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Platinum Metals Rev., 2003, 47, (3), 122

Platinum 2003

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“Platinum 2003”, Johnson Matthey’s mar-ket report on the supply and demand for the platinum group metals (pgms) during 2002, was published in May. The annual report describes the worldwide utilisation of pgms by the pgms industry and includes forecasts for the next 6 months.

In 2002, total demand for platinum grew by 5 per cent to a new high of 6.54 million oz, driven by strong sales to the Chinese jewellery market and greater use of platinum in autocatalysts.

Demand from the jewellery industry accounted for 2.83 million oz, with 1.48 million oz being sold to the Chinese jewellery industry. The use of platinum in autocatalysts grew to 2.61 million oz, helped by tighter emissions regulations and by growth in diesel car sales: for instance in Europe, diesel cars accounted for 40% of new car sales.

Industrial demand for platinum increased to 1.59 million oz mainly due to demand for platinum-based catalysts from the chemical and petroleum refining industries. Purchases from the electrical industry, for example for use in computer hard disks, were marginally down, while demand from the glass industry was affected by less investment in new manu-facturing capacity.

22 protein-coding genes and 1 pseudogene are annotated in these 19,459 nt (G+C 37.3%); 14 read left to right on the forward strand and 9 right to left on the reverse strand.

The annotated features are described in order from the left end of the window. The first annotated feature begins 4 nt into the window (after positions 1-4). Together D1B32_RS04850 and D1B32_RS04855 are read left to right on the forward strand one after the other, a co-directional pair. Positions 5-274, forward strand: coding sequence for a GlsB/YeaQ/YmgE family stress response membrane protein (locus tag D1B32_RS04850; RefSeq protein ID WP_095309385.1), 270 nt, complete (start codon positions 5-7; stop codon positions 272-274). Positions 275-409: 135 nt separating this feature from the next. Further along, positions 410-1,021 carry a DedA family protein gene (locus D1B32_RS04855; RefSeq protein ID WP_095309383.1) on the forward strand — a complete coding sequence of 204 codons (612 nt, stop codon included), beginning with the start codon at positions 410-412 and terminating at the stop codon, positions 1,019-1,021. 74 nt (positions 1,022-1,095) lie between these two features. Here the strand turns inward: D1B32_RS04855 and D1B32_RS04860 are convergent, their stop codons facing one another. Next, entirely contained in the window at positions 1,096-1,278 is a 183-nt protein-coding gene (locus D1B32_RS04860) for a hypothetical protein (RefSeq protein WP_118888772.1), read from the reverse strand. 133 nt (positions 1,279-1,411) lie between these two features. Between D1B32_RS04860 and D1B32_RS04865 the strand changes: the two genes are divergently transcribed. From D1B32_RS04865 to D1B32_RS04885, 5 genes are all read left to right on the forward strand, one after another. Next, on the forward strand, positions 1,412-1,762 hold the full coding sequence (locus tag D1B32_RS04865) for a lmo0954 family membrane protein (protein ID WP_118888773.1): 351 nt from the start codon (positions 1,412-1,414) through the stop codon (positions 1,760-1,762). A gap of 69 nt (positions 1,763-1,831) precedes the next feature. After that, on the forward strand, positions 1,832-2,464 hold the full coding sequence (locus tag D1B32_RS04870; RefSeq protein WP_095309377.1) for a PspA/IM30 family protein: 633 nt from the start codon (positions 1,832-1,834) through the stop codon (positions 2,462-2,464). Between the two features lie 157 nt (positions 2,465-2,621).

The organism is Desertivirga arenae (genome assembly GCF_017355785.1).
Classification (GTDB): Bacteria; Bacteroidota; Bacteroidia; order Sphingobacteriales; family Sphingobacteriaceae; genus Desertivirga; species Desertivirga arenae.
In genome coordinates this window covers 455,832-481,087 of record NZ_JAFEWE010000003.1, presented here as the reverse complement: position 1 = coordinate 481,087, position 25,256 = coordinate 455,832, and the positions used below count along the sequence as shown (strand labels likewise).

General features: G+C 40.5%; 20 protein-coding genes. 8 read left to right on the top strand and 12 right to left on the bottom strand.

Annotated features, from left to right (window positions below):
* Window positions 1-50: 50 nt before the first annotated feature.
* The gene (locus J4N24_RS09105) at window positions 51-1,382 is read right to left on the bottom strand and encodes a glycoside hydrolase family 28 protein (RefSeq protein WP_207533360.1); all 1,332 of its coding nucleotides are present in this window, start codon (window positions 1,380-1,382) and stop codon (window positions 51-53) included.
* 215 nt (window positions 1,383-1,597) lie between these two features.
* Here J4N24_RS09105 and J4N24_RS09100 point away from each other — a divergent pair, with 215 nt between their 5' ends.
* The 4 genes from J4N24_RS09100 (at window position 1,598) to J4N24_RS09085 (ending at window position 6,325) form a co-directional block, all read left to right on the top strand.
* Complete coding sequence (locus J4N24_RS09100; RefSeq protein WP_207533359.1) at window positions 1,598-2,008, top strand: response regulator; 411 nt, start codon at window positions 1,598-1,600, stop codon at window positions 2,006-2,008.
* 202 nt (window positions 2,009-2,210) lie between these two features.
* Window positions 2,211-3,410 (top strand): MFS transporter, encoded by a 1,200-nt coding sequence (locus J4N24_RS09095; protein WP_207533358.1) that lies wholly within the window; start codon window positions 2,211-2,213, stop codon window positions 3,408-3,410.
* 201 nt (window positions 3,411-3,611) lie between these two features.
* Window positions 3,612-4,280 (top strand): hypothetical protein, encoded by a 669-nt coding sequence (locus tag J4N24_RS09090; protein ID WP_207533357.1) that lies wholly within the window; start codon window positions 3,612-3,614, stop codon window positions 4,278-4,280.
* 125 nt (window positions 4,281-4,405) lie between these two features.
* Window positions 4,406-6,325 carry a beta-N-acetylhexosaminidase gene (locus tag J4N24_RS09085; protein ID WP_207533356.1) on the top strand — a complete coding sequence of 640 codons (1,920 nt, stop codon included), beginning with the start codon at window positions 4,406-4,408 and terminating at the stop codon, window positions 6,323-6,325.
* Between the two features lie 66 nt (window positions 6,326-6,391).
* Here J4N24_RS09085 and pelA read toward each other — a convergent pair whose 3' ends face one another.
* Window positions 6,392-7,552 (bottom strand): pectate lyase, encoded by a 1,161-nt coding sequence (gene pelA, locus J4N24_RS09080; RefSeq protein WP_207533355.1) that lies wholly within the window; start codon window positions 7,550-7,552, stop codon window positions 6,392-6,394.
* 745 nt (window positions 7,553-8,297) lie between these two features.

While supplies of platinum increased to 5.97 million oz, they failed to keep pace with demand. Platinum output in South Africa increased sharply to a record high of 4.45 mil-lion oz, an increase of 8.5 per cent, but this was offset by a sharp fall in Russian sales. As a result, the deficit in the platinum market widened to 570,000 oz. The deficit was covered from market stocks in Switzerland, and by sales from the U.S. Defense National Stockpile Center. The platinum price responded by rising from $ 481, at the start of 2002, to a peak of $ 607 in December. Since the beginning of 2003 the platinum price has remained firm and Johnson Matthey forecasts a trading range of $590 to $690 through to November 2003.

The demand for palladium slumped by almost 30 per cent to 4.78 million oz, the lowest level in nine years. Purchases of palladium for use in autocatalysts fell to 3.08 million oz in 2002, almost a 40 per cent drop, due to the substantial use of stocks by some auto makers. Purchase of palladium for the electronics industry recovered somewhat in 2002, increasing to 710,000 oz, but remained below consumption as manufacturers drew on their stocks. Demand for palladium in dental alloys recovered due to the fall in metal price throughout 2002. Other demand grew, led by an increase in jewellery alloy manufacture.

Palladium supplies dropped to 5.25 million oz as Russian sales were cut to levels not seen since 1990. Despite this the market remained in surplus, with a price fall from $440 in January to under $ 230 in December.

Johnson Matthey forecast that palladium will trade between $120 and $180 over the next few months.

Rhodium demand increased to 596,000 oz, driven by higher loadings in autocatalysts, but the demand from the chemical catalyst and glass manufacturing industries weakened slightly.

The survey includes substantial data aug-menting the commentary and two special reports, one describing mining development entitled ‘The expansion of platinum mining in South Africa’, and the other on ‘Autocatalyst development and the use of pgm’.

Readers wishing to receive a copy of “Platinum 2003” should contact: Johnson Matthey PLC, 40-42 Hatton Garden, London EC1N 8EE, U.K.; Fax: +44 (0)20 7269 8389; E-mail: ptbook@matthey.com or website: www.platinum.matthey.com.

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